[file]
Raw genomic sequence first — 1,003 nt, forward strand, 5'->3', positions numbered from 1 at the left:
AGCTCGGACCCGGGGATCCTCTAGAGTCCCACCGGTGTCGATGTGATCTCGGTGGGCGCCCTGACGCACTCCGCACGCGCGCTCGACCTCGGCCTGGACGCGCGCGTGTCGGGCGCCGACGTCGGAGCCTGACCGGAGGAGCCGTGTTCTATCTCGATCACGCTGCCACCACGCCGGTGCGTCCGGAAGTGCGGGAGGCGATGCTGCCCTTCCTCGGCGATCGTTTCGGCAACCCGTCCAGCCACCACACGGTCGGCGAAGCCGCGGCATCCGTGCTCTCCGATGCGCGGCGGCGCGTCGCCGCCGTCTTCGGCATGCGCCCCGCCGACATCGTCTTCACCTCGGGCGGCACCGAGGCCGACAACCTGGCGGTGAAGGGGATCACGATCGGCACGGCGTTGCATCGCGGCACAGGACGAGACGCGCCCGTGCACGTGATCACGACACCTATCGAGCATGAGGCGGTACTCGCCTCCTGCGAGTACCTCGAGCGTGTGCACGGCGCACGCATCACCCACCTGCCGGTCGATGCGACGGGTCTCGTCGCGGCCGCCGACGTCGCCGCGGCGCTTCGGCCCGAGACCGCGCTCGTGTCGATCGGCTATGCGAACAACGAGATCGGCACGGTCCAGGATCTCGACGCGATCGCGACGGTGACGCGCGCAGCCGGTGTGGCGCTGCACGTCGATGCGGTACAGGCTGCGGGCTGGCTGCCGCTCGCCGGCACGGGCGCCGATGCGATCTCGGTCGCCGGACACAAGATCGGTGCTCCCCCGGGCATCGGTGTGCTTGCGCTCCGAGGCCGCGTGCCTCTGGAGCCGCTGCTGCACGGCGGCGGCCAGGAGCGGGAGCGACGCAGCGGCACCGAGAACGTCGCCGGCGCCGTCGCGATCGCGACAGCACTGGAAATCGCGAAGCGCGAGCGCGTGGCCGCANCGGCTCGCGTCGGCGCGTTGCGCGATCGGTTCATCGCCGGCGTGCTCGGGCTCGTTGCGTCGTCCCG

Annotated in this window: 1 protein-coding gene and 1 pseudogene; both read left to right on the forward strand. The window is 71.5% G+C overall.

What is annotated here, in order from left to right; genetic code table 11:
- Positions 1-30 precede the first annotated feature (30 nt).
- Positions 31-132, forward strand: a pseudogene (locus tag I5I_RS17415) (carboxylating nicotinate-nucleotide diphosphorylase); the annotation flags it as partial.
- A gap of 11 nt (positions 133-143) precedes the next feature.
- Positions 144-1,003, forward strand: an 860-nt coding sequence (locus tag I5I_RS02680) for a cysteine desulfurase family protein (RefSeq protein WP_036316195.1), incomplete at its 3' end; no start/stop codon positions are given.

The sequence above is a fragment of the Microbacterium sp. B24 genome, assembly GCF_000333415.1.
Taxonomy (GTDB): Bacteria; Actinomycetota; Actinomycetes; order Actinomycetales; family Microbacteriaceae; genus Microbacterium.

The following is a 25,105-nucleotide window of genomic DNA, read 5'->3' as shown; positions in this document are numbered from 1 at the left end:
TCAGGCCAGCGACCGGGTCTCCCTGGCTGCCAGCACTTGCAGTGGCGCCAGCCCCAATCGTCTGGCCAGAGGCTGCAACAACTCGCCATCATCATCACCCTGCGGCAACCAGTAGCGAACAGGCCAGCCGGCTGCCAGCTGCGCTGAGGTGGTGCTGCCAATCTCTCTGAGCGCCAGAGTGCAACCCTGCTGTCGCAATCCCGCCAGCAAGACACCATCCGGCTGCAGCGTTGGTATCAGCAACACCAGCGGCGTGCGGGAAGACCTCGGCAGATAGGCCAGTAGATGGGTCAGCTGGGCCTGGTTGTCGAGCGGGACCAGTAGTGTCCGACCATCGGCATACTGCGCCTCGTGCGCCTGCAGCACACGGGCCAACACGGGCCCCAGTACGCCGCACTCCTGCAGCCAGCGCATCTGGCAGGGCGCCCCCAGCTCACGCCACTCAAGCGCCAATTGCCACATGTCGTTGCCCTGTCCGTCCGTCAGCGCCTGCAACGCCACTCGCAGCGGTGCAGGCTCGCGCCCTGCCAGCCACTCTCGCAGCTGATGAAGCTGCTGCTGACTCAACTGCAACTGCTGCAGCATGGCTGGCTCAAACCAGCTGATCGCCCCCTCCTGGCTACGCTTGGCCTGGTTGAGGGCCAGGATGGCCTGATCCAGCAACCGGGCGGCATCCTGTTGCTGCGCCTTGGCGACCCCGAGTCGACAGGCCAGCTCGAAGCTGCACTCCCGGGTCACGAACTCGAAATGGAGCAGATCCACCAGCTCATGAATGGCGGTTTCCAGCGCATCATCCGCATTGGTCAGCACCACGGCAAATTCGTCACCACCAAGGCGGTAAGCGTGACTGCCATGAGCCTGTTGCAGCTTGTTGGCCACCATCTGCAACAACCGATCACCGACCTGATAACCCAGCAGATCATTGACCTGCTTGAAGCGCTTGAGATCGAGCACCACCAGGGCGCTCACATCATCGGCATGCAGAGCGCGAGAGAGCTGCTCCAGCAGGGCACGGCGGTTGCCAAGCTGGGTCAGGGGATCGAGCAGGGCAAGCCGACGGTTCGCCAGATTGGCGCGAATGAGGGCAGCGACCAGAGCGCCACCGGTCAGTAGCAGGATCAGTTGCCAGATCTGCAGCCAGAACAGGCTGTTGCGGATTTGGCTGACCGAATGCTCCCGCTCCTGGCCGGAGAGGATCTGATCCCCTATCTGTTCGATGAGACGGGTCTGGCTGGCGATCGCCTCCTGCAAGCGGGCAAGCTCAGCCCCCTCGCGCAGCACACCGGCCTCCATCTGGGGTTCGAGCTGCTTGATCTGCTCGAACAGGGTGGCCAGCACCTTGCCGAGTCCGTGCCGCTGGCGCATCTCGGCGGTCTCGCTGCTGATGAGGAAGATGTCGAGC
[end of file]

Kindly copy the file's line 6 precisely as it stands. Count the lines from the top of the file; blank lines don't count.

- Positions 31-132, forward strand: a pseudogene (locus tag I5I_RS17415) (carboxylating nicotinate-nucleotide diphosphorylase); the annotation flags it as partial.